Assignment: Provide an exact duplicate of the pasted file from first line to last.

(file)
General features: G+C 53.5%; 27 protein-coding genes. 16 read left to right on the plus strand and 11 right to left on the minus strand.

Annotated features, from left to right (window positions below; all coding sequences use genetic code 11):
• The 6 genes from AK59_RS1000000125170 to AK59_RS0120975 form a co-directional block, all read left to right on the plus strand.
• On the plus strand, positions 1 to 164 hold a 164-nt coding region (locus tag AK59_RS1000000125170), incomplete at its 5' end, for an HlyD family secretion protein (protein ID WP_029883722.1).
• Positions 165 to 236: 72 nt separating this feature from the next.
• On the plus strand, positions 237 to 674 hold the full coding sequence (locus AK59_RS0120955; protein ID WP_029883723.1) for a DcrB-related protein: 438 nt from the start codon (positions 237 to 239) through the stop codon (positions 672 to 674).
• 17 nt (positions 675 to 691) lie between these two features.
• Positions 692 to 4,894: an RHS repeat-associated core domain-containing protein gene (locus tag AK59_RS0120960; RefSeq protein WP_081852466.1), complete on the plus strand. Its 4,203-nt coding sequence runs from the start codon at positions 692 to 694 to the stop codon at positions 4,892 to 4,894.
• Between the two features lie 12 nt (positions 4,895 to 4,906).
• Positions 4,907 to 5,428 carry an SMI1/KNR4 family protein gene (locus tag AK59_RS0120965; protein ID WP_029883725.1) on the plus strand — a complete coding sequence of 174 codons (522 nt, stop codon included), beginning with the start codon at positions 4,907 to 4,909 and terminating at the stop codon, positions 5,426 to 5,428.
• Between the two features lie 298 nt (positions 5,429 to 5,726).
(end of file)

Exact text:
General features: G+C 53.5%; 27 protein-coding genes. 16 read left to right on the plus strand and 11 right to left on the minus strand.

Annotated features, from left to right (window positions below; all coding sequences use genetic code 11):
• The 6 genes from AK59_RS1000000125170 to AK59_RS0120975 form a co-directional block, all read left to right on the plus strand.
• On the plus strand, positions 1 to 164 hold a 164-nt coding region (locus tag AK59_RS1000000125170), incomplete at its 5' end, for an HlyD family secretion protein (protein ID WP_029883722.1).
• Positions 165 to 236: 72 nt separating this feature from the next.
• On the plus strand, positions 237 to 674 hold the full coding sequence (locus AK59_RS0120955; protein ID WP_029883723.1) for a DcrB-related protein: 438 nt from the start codon (positions 237 to 239) through the stop codon (positions 672 to 674).
• 17 nt (positions 675 to 691) lie between these two features.
• Positions 692 to 4,894: an RHS repeat-associated core domain-containing protein gene (locus tag AK59_RS0120960; RefSeq protein WP_081852466.1), complete on the plus strand. Its 4,203-nt coding sequence runs from the start codon at positions 692 to 694 to the stop codon at positions 4,892 to 4,894.
• Between the two features lie 12 nt (positions 4,895 to 4,906).
• Positions 4,907 to 5,428 carry an SMI1/KNR4 family protein gene (locus tag AK59_RS0120965; protein ID WP_029883725.1) on the plus strand — a complete coding sequence of 174 codons (522 nt, stop codon included), beginning with the start codon at positions 4,907 to 4,909 and terminating at the stop codon, positions 5,426 to 5,428.
• Between the two features lie 298 nt (positions 5,429 to 5,726).